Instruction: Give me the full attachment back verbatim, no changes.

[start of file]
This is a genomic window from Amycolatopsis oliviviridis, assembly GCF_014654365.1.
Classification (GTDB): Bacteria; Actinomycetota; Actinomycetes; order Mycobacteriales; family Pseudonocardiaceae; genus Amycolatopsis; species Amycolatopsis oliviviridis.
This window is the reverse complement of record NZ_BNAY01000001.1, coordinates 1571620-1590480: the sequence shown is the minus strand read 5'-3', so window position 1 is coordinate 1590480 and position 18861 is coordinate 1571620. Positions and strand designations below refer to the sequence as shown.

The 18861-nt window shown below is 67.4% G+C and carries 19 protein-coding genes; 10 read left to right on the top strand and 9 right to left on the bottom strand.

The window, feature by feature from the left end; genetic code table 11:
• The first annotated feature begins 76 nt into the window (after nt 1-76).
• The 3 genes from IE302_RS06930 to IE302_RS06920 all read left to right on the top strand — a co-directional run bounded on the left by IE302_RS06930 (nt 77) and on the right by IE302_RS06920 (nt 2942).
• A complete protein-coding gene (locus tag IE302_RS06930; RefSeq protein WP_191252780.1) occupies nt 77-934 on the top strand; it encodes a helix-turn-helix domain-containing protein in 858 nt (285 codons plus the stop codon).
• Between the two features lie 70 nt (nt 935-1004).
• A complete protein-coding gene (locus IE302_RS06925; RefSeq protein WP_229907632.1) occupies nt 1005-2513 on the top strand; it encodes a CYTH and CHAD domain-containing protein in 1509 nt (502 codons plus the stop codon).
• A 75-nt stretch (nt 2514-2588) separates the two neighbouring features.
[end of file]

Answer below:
This is a genomic window from Amycolatopsis oliviviridis, assembly GCF_014654365.1.
Classification (GTDB): Bacteria; Actinomycetota; Actinomycetes; order Mycobacteriales; family Pseudonocardiaceae; genus Amycolatopsis; species Amycolatopsis oliviviridis.
This window is the reverse complement of record NZ_BNAY01000001.1, coordinates 1571620-1590480: the sequence shown is the minus strand read 5'-3', so window position 1 is coordinate 1590480 and position 18861 is coordinate 1571620. Positions and strand designations below refer to the sequence as shown.

The 18861-nt window shown below is 67.4% G+C and carries 19 protein-coding genes; 10 read left to right on the top strand and 9 right to left on the bottom strand.

The window, feature by feature from the left end; genetic code table 11:
• The first annotated feature begins 76 nt into the window (after nt 1-76).
• The 3 genes from IE302_RS06930 to IE302_RS06920 all read left to right on the top strand — a co-directional run bounded on the left by IE302_RS06930 (nt 77) and on the right by IE302_RS06920 (nt 2942).
• A complete protein-coding gene (locus tag IE302_RS06930; RefSeq protein WP_191252780.1) occupies nt 77-934 on the top strand; it encodes a helix-turn-helix domain-containing protein in 858 nt (285 codons plus the stop codon).
• Between the two features lie 70 nt (nt 935-1004).
• A complete protein-coding gene (locus IE302_RS06925; RefSeq protein WP_229907632.1) occupies nt 1005-2513 on the top strand; it encodes a CYTH and CHAD domain-containing protein in 1509 nt (502 codons plus the stop codon).
• A 75-nt stretch (nt 2514-2588) separates the two neighbouring features.